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Credit Screen shot / Florida Department of Education
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Florida Department of Education
This chart shows which students will take which exams online, and which will be taken using paper and pencil.

Sunrise resident Mark Eckert asked: “Has this test been field tested?”

Field testing is a way to verify whether a test measures what it’s intended to measure. Field testing is a big concern for teachers, administrators and parents.

Usually, test-makers give prototypes to the same students who will eventually take the new exam.

But when Florida chose the American Institutes of Research to produce the Florida Standards Assessment, the state was short on time.  So AIR -- as it’s known --  is using questions from Utah’s statewide exam.

“Those items were field tested in Utah,” said Vince Verges, who is in charge of testing decisions for the Florida Department of Education.

Miami-Dade Superintendent Alberto Carvalho and other critics say trying out questions on Utah’s mostly white students won’t work for Florida. There are more low-income students here and a higher percentage of Hispanic and black students.

Verges says test-makers account for those demographic differences when they analyze the test questions. But as test-maker Pearson says on their website, with field testing “we can see if gender, ethnicity or even English proficiency impact a child’s ability to successfully perform the task at hand."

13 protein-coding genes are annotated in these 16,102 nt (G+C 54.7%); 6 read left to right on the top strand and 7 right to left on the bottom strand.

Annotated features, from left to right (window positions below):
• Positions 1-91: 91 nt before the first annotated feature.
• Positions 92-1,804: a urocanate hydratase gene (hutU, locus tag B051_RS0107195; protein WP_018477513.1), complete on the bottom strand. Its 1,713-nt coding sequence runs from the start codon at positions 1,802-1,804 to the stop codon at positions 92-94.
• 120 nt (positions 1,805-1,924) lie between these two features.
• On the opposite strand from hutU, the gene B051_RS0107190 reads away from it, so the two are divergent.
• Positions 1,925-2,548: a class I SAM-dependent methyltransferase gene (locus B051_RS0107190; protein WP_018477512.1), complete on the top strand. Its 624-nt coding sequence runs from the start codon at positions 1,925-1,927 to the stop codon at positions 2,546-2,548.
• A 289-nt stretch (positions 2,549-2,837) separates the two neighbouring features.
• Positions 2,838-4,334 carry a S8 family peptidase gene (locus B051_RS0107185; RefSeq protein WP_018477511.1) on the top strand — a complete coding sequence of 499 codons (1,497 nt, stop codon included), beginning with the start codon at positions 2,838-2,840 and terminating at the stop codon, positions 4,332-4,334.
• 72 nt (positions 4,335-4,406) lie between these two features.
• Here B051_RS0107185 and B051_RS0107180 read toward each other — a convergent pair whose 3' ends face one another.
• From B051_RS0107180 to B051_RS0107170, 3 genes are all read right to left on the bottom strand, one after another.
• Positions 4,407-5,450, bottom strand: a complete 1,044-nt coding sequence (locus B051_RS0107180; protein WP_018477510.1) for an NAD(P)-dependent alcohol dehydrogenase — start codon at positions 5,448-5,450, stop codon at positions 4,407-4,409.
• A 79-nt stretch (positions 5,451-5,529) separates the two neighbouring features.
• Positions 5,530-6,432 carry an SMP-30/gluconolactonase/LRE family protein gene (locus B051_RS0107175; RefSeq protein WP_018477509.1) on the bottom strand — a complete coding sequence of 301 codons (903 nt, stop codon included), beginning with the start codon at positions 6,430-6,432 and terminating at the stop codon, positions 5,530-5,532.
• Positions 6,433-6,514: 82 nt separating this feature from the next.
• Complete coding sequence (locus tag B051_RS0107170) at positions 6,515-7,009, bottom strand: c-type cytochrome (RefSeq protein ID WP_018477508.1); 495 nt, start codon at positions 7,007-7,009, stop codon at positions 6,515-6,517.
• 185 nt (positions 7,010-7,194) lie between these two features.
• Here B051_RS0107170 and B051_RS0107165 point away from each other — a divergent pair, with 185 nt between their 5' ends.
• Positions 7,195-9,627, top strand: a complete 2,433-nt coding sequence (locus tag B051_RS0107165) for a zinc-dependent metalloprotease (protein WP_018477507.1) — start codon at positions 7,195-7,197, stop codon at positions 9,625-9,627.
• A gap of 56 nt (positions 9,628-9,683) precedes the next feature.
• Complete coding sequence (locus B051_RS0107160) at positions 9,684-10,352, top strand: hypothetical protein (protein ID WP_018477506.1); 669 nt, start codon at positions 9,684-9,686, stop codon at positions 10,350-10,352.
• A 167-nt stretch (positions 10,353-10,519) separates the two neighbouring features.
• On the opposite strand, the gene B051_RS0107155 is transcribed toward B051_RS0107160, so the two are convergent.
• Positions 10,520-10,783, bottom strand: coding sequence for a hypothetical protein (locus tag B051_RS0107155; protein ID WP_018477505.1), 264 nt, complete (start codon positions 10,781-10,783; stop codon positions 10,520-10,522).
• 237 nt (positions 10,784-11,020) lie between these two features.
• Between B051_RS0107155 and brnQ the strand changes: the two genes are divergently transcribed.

Items for the writing exam will be field-tested with Florida students this winter. And Florida staff spent three weeks in Utah hand-picking some of the reading and math questions.

“So we chose the Utah items that best matched the standards,” Verges says.

How the questions are chosen is important because the results of the test matter.

Every year, Florida issues A through F grades for public schools.

The State Board of Education will set the new passing scores over the summer based on the first batch of student scores.

So next year’s public school grades will be released in the fall of 2015, but those grades won’t force any changes at low-rated schools next year.

Penalties -- like having to replace the principal or teachers -- will return in 2016.

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Credit Screen shot / Florida Department of Education
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Florida Department of Education
This question on an elementary reading test requires students to drag correct answers into the box.

But students with low scores on the third grade reading exam can still be held back a year. And students have to pass the tenth grade reading exam to graduate high school.

Teachers will be rated using their students’ test scores according to their district's plan.

Which is why Hollywood resident Dan McMurtrie has one more question for state leaders about the test.

“If the legislators and governor are so confident about how good this test is for education, why don’t they take the seventh grade test?” he asked.

McMurtie wants to compare lawmaker scores with seventh grade teachers’ to see who does better.

This article includes comments from the Public Insight Network, an online community of people who have agreed to share their opinions with the Miami Herald and WLRN. Become a source at MiamiHerald.com/insight.